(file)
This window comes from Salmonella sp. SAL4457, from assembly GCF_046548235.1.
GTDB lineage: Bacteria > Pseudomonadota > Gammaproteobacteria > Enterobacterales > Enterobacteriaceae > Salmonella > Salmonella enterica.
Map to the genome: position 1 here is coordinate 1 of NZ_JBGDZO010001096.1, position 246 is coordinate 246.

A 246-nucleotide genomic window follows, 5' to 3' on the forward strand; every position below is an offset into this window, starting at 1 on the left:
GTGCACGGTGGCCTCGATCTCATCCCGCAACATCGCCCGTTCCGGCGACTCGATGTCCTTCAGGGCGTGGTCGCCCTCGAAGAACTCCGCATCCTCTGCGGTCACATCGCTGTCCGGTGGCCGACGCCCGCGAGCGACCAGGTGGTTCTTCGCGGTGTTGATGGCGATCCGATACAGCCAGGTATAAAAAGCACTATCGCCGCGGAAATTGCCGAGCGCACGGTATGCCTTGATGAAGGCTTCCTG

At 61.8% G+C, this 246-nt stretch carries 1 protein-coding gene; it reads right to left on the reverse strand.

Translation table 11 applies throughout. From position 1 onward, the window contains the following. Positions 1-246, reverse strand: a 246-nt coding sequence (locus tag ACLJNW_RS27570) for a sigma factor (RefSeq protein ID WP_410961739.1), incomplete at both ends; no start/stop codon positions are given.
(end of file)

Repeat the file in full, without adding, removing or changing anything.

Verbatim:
This window comes from Salmonella sp. SAL4457, from assembly GCF_046548235.1.
GTDB lineage: Bacteria > Pseudomonadota > Gammaproteobacteria > Enterobacterales > Enterobacteriaceae > Salmonella > Salmonella enterica.
Map to the genome: position 1 here is coordinate 1 of NZ_JBGDZO010001096.1, position 246 is coordinate 246.

A 246-nucleotide genomic window follows, 5' to 3' on the forward strand; every position below is an offset into this window, starting at 1 on the left:
GTGCACGGTGGCCTCGATCTCATCCCGCAACATCGCCCGTTCCGGCGACTCGATGTCCTTCAGGGCGTGGTCGCCCTCGAAGAACTCCGCATCCTCTGCGGTCACATCGCTGTCCGGTGGCCGACGCCCGCGAGCGACCAGGTGGTTCTTCGCGGTGTTGATGGCGATCCGATACAGCCAGGTATAAAAAGCACTATCGCCGCGGAAATTGCCGAGCGCACGGTATGCCTTGATGAAGGCTTCCTG

At 61.8% G+C, this 246-nt stretch carries 1 protein-coding gene; it reads right to left on the reverse strand.

Translation table 11 applies throughout. From position 1 onward, the window contains the following. Positions 1-246, reverse strand: a 246-nt coding sequence (locus tag ACLJNW_RS27570) for a sigma factor (RefSeq protein ID WP_410961739.1), incomplete at both ends; no start/stop codon positions are given.